The "scooch" as a unit of climbing motio

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13 years 11 months ago - 13 years 11 months ago #130804 by markf12
Term:
Scooch (variant spellings: skooch, scootch, skootch)

Interest Group:
Rope assisted tree climbers.

Origin:
Colloquial English.
-- From Merriam-Webster's online dictionary:
(verb) : To move one's body, as in \"scooch over,\" or to move something, as in \"My cat always scooches things off counters\".
-- From Yourdictionary.com:
1. to hunch or draw oneself up and move (through, down, etc.); \"she scooched through the window and unlocked the door\"; \"he scooched down in his chair\"
2. to slide as with short, jerky movements \"scooch over and make room for me on the bench\"

Proposed Meaning in Tree Climbing:
Noun: A unit of climbing motion while on rope, specifically, one cycle of motion upward in DdRT or SRT. In DdRT, to pull down on the free end of the rope, shift the friction hitch upward and prepare to repeat. In SRT, to pull oneself upward once and shift ascenders in whatever sequence is appropriate for the particular SRT variant. I've found myself using this more or less without thinking about it over the last year or so when climbing with others: \"Why don't you do 2 more scooches so that you can sit on that branch over there\", or \"One more scooch and you should be able to brace your feet on the trunk.\" It's handy to have a word for this, and \"scooch\" just seems to feel right.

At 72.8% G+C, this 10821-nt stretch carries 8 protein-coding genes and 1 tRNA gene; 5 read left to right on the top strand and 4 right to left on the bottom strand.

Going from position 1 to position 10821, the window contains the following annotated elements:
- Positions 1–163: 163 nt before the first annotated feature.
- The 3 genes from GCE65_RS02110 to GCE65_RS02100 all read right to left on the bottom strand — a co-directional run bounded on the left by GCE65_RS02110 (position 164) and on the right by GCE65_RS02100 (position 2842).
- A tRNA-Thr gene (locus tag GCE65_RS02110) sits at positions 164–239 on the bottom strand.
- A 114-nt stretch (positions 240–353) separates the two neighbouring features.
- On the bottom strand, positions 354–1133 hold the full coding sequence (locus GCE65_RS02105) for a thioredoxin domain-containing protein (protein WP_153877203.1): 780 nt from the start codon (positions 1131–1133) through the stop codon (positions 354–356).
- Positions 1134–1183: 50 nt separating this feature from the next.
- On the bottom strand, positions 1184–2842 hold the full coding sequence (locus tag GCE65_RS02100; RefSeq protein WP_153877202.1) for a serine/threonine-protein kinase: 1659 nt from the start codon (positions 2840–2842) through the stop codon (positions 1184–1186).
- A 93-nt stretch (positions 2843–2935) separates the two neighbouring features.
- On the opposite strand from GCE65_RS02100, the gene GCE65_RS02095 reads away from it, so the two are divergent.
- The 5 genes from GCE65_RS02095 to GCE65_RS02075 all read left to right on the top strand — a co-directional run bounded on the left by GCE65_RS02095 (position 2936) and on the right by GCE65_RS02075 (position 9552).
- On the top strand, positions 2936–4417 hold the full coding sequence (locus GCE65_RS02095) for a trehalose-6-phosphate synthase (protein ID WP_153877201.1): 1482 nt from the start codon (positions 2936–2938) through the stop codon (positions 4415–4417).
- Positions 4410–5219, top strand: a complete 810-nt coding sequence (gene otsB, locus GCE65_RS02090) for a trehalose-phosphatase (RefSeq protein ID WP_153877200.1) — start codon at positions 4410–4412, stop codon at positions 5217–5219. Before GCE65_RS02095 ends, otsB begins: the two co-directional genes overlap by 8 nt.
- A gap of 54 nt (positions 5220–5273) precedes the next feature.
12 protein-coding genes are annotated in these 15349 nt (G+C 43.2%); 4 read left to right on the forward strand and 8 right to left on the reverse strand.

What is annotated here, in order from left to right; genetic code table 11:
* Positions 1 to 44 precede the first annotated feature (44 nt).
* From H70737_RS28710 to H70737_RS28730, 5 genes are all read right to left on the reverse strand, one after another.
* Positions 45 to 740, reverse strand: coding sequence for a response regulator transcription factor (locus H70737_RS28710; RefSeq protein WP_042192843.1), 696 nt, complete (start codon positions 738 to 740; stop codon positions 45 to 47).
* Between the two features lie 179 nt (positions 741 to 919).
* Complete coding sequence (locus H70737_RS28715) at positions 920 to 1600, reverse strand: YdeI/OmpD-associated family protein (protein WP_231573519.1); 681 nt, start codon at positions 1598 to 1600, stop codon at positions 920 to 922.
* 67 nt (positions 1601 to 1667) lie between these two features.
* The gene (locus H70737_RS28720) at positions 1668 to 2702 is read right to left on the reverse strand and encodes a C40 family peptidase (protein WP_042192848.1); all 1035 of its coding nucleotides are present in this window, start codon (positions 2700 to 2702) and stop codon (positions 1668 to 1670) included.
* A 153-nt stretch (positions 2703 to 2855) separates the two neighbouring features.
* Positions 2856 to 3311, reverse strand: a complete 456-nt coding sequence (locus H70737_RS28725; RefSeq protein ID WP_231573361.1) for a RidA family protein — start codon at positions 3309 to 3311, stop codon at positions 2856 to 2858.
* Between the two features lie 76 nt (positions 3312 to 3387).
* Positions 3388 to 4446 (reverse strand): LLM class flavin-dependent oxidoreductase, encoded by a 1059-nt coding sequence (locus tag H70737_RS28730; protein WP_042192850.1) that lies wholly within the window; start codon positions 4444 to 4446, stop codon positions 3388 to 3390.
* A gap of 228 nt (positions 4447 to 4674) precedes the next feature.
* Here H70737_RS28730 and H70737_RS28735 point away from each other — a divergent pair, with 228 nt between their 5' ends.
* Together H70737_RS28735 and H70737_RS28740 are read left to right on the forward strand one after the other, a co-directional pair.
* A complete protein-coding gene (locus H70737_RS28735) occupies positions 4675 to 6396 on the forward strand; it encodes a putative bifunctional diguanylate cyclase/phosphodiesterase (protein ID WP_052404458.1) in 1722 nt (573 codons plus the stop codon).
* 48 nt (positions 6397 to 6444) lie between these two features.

Verb: To perform a single scooch.
Last edit: 13 years 11 months ago by markf12.

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13 years 11 months ago #130805 by oldtimer
I will now \"scooch over\" to the TCC board to see if the \"standards-firefight\" is still raging!:blush:

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13 years 11 months ago #130809 by treeman
I like this term. This would be a better way to have them \"advance\" or \"pull up\" as it is more fun on the tongue, unique, and applicable to both SRT and DRT methods.

Waving from a treetop,
Peter Treeman Jenkins

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